If there’s a book you really want to read, but it hasn’t been written yet, then you must write it.
– Toni Morrison
While publisher-author contracts may be pulling toward a certain genre at the moment, that doesn’t mean your other favorite genres have died and disappeared from The Other Side, a la Vampire Diaries style. Trend alerts exist for writers to be cognizant of what readers want, not what writers should feel pressured to produce.
There’s so much pressure nowadays on writing for the market. Gone are the golden days of unsolicited manuscripts read by major publishing houses. Sayonara to the times when a writer wasn’t bombarded by constant(ly changing) information about what stories editors and readers want. Publishing has become so competitive that writers everywhere are left scratching their heads for how to get noticed by the market Powers That Be.
One solution may seem to follow the trend.
It’s important to pay attention to the trends – if the trends are what already interests you as a writer. No one should ever feel pressured to write for a new trend, just in hopes of getting published or achieving fame. Why? Because it’s not the genre you want to write. Write the genre that captures your attention and never lets go; don’t stare at an empty screen and think, “Okay, now how do I write a second Battle Royale with a slapstick comedy slant featuring senior citizens? That’s the genre that’s selling right now. I’ve got to write that story!” Life’s too short to write a genre which stresses you out more than it inspires you.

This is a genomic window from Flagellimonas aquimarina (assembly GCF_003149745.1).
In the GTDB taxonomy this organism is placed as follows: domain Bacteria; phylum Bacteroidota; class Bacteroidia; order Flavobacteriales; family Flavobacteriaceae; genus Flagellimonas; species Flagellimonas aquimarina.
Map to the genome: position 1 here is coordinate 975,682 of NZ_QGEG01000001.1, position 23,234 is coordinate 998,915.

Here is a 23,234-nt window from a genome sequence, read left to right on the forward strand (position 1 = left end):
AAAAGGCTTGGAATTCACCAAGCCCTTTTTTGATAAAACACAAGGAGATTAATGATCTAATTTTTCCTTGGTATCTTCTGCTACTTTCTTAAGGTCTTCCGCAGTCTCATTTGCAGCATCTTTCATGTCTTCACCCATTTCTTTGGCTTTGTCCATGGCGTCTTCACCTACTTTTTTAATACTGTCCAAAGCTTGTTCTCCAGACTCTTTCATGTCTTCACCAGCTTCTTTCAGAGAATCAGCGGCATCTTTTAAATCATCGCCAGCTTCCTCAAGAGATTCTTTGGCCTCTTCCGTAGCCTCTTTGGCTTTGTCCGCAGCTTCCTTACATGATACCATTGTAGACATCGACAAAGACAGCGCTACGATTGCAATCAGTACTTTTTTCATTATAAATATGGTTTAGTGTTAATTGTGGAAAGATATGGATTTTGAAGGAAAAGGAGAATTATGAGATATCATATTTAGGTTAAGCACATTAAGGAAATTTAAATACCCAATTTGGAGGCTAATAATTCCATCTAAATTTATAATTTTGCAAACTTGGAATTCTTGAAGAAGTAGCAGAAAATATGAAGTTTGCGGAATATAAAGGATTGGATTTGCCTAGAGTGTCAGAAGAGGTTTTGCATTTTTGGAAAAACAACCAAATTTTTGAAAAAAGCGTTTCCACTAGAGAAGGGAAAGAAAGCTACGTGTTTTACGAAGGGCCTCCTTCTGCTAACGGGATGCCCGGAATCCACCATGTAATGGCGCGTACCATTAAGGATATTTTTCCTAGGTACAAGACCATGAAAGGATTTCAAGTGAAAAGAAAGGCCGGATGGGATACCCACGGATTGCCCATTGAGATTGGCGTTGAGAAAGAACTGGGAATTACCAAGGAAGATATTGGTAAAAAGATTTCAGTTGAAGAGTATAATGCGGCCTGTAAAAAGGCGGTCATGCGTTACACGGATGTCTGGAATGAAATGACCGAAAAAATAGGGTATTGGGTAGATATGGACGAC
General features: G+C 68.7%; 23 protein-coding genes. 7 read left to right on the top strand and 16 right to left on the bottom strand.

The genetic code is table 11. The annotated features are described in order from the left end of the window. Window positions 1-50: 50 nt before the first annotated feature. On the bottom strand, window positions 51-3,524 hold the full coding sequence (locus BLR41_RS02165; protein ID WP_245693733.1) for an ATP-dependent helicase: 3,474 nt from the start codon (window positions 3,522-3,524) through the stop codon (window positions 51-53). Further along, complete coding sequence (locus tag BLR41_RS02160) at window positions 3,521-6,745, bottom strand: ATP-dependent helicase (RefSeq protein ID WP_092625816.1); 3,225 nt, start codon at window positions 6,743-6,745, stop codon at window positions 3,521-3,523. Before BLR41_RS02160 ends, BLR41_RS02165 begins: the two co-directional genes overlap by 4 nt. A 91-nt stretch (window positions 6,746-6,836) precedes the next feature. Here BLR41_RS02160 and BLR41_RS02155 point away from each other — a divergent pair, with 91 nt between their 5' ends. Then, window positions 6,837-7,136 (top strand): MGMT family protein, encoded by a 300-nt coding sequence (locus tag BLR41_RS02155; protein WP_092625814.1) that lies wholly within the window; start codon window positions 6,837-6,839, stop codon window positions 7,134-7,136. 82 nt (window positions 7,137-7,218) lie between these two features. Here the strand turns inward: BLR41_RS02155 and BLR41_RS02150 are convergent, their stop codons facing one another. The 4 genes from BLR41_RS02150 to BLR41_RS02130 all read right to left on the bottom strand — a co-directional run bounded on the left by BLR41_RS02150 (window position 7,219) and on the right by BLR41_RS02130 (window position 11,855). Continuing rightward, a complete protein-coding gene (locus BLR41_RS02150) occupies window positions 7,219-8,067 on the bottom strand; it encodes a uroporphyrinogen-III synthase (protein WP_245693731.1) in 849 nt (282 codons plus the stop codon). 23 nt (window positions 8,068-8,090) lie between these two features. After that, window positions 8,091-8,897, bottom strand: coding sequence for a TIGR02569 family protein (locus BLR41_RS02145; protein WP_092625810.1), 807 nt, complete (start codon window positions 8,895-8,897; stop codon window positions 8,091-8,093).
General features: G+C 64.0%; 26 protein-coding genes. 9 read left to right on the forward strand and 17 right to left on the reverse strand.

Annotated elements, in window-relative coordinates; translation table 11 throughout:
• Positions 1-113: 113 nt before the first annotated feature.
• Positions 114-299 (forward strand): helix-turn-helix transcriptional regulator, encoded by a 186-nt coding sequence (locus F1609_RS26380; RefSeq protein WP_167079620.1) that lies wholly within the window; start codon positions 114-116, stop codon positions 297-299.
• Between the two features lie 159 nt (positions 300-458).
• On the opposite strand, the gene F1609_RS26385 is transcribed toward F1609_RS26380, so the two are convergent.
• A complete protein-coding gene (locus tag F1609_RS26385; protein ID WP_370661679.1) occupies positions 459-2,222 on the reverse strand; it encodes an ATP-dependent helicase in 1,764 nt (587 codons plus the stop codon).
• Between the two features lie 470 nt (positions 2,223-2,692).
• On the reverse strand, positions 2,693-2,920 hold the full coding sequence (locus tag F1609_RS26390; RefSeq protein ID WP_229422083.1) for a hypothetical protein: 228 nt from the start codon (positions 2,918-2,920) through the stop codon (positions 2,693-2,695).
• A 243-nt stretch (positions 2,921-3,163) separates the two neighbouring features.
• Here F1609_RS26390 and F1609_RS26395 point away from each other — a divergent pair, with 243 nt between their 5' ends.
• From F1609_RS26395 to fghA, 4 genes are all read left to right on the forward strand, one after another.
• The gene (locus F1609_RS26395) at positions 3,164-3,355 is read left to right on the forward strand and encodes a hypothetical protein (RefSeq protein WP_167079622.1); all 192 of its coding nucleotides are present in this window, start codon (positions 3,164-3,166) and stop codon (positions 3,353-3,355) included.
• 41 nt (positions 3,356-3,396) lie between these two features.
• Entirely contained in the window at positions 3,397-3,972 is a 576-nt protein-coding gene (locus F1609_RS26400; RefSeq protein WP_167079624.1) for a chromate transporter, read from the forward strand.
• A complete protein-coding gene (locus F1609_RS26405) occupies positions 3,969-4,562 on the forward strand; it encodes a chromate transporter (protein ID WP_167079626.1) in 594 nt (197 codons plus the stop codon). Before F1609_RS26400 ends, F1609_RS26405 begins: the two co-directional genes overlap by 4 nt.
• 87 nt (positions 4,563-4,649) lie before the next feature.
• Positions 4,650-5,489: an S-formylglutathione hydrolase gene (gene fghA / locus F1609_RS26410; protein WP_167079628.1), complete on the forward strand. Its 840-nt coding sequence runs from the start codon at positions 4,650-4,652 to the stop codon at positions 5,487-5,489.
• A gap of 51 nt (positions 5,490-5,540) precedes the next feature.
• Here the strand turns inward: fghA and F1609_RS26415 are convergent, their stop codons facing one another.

If a New Adult story has been bouncing around in your head for weeks and you read an article in Writer’s Digest about how that’s the new hot market, by all means take advantage of the current demand for New Adult. It’s your time to shine. But if you’re more interested in the thought process of a 14-year-old stressing about a pimple or a middle-aged adult fighting the harrowing throes of menopause, there’s no reason you should feel pressure to follow the trend.
It’s important to challenge yourself as a writer; but it’s more important to write the story you want to read. If you’re not passionate about the latest trendy genre, don’t write it. Your best work will come from writing the story which most interests you, not what you think someone else will find interesting.